More than the legacy of Bill Monroe, whom many remember fronted a band call “Bill Monroe and the Bluegrass Boys” – because they were from Kentucky, bluegrass country. (Hence the name of the genre.)

Trying to pull the demographic hair off the handle “Telluride Bluegrass” just does not cut it. The weekend is not about one genre, however good, or another. It is not just bluegrass. It is jazz, roots, rock or whatever sounds are inspiring everyone who listens to and loves great music.

And so far, so good.

Just how good?

The answer is contained within the leather-bound pages of brand new book, “Telluride Bluegrass Festival: 40 Years of Festivation,” produced by Szymanski with a little help from a lot of his friends. Per Planet Bluegrass marketing honcho Brian Eyster, who edited:

“Our elegantly hardbound collector’s edition book will finally debut Festival weekend. And honestly, it all came together even better than anyone of us ever imagined possible: 350+ photos; essays by Sam Bush, Chris Thile, Bela Fleck, Emmylou Harris, Winston Marshall (of Mumford & Sons) and many more; year-by-year accounts by longtime Festival MC Pastor Mustard, whose writing is irreverent, insightful, colorful, and frequently hilarious, which only makes sense because Pastor has had a unique vantage to watch (and be an essential part of) the festival’s evolution over 40 years: MC for 29 years, musician (whose TBF performing career began at the 2nd Annual), and as a close personal friend of festival artists and staff. I really believe that with Pastor’s gonzo narrative and the gorgeous design (led by Willy Matthews and the brilliant designer Hans Teensma), ‘Telluride Bluegrass Festival: 40 Years of Festivarian’ stands among the great books on American music festivals. It is big league stuff!”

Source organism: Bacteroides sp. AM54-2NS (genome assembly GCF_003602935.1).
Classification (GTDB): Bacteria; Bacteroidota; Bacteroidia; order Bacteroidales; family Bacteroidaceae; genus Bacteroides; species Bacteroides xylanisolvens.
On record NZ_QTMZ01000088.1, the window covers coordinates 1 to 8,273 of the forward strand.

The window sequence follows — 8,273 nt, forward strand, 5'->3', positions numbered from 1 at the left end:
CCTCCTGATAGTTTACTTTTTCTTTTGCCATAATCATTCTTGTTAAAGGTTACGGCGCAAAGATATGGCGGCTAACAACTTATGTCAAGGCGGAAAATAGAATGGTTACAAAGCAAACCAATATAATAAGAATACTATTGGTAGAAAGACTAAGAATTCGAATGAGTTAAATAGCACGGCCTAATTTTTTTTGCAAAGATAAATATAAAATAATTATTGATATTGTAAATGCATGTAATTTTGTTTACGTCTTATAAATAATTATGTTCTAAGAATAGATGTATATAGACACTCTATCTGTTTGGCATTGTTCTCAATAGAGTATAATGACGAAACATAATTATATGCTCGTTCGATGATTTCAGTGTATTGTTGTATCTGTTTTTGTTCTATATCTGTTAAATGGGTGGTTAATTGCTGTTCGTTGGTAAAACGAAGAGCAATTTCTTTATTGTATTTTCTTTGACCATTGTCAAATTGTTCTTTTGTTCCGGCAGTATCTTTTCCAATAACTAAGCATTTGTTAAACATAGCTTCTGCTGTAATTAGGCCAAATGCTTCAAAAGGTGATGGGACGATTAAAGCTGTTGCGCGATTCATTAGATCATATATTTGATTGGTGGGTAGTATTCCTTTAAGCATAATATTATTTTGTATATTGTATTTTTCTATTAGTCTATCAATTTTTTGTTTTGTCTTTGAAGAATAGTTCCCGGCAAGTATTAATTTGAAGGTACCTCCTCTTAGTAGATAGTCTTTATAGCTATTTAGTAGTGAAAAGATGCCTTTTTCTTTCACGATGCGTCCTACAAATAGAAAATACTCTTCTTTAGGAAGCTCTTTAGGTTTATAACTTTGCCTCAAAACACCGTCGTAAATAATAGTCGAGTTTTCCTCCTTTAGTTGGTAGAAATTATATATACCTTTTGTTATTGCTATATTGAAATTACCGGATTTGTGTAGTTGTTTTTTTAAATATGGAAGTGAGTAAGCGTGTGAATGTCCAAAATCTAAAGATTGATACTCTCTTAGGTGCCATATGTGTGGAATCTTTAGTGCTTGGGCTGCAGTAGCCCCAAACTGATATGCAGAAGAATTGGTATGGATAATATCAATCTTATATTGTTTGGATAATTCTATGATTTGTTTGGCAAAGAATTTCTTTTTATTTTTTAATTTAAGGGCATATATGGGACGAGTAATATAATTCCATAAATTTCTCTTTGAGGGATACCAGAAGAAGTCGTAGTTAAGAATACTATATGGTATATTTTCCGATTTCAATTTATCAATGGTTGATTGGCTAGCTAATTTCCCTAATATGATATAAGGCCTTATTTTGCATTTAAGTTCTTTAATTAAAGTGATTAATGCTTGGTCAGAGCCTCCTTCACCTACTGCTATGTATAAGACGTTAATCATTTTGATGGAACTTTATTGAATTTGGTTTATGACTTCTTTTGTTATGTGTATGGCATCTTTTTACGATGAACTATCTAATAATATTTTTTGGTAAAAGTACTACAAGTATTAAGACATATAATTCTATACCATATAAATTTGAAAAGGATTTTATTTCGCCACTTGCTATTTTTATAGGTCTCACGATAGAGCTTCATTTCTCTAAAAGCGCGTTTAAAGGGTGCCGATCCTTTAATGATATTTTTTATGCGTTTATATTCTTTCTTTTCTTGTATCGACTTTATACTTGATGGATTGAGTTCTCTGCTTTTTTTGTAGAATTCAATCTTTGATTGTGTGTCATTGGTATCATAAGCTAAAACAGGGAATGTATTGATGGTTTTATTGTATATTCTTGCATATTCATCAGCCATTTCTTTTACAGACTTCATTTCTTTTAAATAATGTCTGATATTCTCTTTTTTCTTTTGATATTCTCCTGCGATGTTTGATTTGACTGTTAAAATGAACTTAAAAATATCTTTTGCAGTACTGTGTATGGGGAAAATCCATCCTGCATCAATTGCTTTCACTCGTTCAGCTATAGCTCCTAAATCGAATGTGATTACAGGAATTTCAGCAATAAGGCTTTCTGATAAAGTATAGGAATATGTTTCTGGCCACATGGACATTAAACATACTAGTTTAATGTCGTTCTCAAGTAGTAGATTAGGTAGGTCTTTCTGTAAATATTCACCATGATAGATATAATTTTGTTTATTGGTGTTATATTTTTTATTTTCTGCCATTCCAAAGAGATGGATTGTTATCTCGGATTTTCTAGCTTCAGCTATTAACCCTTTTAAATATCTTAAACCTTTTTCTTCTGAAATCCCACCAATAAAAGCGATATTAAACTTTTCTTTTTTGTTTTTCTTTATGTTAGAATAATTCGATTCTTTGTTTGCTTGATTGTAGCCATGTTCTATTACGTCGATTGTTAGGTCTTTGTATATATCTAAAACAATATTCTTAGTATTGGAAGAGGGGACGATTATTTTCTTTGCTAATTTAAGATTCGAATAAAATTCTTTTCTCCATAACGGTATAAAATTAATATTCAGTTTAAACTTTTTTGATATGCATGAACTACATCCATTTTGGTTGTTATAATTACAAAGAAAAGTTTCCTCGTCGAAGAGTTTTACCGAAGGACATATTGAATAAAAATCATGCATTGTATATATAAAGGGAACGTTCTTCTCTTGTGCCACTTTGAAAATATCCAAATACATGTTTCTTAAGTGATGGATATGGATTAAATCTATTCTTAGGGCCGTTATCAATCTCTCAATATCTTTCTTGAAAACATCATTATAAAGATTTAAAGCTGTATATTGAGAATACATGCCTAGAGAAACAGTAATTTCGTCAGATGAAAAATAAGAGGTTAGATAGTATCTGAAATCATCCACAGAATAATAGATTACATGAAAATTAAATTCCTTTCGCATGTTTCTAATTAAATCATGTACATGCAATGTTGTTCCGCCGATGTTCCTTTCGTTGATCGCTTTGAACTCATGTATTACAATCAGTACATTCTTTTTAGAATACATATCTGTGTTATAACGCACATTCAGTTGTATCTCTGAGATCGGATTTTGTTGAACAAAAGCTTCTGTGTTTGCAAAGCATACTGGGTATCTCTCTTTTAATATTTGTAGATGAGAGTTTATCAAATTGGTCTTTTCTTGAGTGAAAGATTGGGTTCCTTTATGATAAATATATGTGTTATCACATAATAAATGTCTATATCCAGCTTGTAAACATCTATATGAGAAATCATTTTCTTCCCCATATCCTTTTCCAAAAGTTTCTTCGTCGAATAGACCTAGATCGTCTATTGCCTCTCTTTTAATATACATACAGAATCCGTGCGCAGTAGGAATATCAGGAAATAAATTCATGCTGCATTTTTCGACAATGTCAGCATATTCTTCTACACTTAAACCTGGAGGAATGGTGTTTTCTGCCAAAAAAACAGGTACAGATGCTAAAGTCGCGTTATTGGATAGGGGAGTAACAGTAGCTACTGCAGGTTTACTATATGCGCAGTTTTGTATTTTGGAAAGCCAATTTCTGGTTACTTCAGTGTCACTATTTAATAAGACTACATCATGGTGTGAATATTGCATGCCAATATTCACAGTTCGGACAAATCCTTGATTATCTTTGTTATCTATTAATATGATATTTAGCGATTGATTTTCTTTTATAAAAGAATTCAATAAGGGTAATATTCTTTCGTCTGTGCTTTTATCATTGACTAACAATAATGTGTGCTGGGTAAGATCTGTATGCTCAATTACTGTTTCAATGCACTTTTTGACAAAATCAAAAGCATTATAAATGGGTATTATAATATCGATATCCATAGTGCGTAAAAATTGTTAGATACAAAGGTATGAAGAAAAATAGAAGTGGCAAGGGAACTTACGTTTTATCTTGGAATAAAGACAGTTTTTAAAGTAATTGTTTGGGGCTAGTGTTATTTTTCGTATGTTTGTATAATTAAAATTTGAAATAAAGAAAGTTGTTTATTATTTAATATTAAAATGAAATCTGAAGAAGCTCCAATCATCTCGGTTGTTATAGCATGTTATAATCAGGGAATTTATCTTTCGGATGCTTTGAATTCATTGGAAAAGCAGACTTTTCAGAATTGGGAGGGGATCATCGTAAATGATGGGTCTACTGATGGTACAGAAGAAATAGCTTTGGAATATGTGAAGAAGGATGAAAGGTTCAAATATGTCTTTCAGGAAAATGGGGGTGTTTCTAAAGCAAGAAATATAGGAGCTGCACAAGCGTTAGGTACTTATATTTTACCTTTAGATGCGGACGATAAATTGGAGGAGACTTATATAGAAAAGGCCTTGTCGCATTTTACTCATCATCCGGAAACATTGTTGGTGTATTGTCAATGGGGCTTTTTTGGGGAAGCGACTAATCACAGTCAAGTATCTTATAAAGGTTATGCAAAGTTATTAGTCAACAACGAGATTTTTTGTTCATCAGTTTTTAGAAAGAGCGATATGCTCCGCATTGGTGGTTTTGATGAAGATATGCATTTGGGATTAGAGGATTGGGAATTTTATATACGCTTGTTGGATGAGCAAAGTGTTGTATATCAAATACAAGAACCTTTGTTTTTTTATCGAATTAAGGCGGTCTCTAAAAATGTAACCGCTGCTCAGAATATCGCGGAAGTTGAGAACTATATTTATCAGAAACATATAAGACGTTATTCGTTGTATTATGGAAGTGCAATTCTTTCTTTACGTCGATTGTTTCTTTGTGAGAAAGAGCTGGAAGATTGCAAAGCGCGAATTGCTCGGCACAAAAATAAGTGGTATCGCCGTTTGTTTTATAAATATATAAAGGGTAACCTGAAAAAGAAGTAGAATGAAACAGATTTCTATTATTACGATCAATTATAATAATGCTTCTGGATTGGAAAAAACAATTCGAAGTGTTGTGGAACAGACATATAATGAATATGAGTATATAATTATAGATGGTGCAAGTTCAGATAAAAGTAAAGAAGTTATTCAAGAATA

Pastor Mustard (aka Dan Sadowsky). His synapses explode like overheated popcorn. His signature banter is nonstop, displaying an off-beat, wry wit reminiscent of Tom Robbins. And there appears to be no “off” switch. This artist/philosopher/former MC could best be described as a postmodern superstar on the stage of life. If 15 minutes is all the fame we poor slobs get on this planet, this guy’s meter ran out a long time ago. Or not.

“Overall, I am humbled and happy to be part of this deal. Looking back, some part of me has no idea this much time has passed. Where in the hell  have my good looks gone? Over the past 40 years, you may have noticed the increasing number of sharks circling our event. Clear Channel, for one example, would buy Telluride just to shut it down and make more money at another venue. With a bit of luck, that will never happen. Telluride is run very efficiently by people who’d rather be playing the music. Hopefully, things will stay that way. Our audience is way too sharp not to notice if it all gets too slick.”